Adapted from Paleofantasy: What Evolution Really Tells Us About Sex, Diet, and How We Live by Marlene Zuke. We can also draw conclusions about how natural and sexual selection have acted on the sexes in the past, simply by looking at the kind and magnitude of differences between male and female bodies today, as well as by comparing those differences across species.
For instance, we are reasonably sure that some dinosaurs cared for their young, because of the discoveries of eggs or young dinosaurs associated with an adult.
Usually, male animals produce enormous numbers of sperm cells (human ejaculates are 1.5–5.0 milliliters and contain anywhere from 20–150 million sperm per milliliter), but ejaculates need to be replenished, and might not be sufficient to fertilize the available females if a male is mating very frequently.
In addition, if a female mates with more than one male in a short period of time, the sperm in her reproductive tract can compete with each other, in which case the male supplying the most competitors is at an advantage. Human testes are smaller relative to body size than those of chimpanzees and bonobos, but larger than those of either the monogamous gibbons or the gorillas.
Whether or not a society was polygynous made no difference, although the authors caution that their sample might not have allowed detection of a contribution by the mating system.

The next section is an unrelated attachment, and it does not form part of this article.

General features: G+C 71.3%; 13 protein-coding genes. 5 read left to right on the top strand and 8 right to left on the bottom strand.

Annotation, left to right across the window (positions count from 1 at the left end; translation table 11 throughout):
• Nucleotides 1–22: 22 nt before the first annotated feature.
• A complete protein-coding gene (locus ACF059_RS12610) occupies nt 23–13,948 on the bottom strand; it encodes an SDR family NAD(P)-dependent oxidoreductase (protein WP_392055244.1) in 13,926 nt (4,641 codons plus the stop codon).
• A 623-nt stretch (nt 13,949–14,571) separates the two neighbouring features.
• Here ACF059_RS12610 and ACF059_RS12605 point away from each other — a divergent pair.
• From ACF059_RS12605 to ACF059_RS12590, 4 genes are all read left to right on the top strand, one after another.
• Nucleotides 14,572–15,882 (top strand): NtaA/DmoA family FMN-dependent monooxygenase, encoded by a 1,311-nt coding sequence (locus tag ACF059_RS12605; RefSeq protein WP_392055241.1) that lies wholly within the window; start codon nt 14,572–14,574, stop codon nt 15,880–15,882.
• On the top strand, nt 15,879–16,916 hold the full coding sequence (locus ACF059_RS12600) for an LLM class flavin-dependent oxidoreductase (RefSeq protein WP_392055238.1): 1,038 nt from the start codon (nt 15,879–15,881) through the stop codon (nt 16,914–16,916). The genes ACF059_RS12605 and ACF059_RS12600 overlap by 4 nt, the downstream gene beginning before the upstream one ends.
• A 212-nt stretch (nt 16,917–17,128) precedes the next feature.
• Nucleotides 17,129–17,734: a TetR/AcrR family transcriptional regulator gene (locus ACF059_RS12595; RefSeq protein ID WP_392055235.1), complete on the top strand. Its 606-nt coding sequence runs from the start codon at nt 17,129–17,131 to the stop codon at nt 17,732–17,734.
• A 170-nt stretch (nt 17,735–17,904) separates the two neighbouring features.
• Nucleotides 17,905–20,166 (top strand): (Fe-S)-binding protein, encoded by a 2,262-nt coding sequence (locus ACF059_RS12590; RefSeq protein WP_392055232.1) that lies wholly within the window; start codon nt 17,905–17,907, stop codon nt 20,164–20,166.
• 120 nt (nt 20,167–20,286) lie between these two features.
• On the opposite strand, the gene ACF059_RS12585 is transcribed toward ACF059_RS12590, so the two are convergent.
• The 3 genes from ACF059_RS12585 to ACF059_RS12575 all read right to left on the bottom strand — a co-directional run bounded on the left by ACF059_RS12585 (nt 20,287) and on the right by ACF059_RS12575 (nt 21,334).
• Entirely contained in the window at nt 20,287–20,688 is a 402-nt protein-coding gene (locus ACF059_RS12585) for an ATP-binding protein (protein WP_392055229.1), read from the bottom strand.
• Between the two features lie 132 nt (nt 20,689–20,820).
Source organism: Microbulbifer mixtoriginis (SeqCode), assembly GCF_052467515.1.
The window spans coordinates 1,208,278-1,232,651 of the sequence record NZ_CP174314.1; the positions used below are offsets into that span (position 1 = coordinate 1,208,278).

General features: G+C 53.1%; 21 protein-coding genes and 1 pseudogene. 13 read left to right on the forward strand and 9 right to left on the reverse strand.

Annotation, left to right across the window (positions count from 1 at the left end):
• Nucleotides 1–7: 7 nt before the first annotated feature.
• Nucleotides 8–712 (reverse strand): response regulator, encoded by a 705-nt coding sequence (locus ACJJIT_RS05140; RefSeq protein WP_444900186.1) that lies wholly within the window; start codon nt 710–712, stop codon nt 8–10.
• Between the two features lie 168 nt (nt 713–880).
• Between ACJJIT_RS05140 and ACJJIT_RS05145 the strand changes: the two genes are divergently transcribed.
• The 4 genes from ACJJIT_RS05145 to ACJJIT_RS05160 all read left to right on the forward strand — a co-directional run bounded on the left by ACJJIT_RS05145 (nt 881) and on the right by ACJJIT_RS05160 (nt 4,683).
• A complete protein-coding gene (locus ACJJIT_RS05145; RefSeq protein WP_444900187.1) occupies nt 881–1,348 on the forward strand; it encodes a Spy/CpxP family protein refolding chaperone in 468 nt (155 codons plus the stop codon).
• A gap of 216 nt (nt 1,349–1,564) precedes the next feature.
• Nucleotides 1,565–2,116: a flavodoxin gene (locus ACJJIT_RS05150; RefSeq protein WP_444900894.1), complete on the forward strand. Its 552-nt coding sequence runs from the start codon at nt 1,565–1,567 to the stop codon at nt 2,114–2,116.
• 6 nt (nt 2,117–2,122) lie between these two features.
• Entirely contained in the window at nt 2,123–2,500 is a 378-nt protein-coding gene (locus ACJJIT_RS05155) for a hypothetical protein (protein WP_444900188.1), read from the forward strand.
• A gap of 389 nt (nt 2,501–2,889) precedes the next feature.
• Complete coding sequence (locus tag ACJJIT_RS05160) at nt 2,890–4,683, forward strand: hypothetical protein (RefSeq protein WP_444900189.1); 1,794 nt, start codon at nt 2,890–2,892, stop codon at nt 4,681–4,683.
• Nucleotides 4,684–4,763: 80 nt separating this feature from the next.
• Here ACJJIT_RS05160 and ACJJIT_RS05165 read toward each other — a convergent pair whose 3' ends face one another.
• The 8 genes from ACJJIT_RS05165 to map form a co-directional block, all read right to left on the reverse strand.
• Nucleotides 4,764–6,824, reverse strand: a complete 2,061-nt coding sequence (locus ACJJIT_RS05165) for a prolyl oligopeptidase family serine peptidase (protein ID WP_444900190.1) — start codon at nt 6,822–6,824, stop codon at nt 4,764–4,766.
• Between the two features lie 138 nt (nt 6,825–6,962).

The last piece of evidence about our mating history that we can glean from our bodies is a bit more personal than height.
More recently, detailed examination of the stretches of DNA that are present in our ape relatives but absent in modern humans revealed a loss that women, at least, have cause to celebrate: the genes coding for “genital tubercles,” or more graphically, penis spines.
Our behavior is slippery stuff, with men and women acting differently in different societies and under different circumstances.These structures are absent in humans because we lack the genes responsible for the hormone signals that would cause them to develop.The relative smoothness of the human penis is thought to be linked to a reduced frequency of sperm competition.Along with the rest of his focus on sex, Darwin was extremely interested in these differences, and he drew a distinction between what he called primary and secondary sexual characteristics.The primary sexual characteristics are what define us as male or female—the plumbing, so to speak, with human (and other mammal) males having testes and females having ovaries, for example.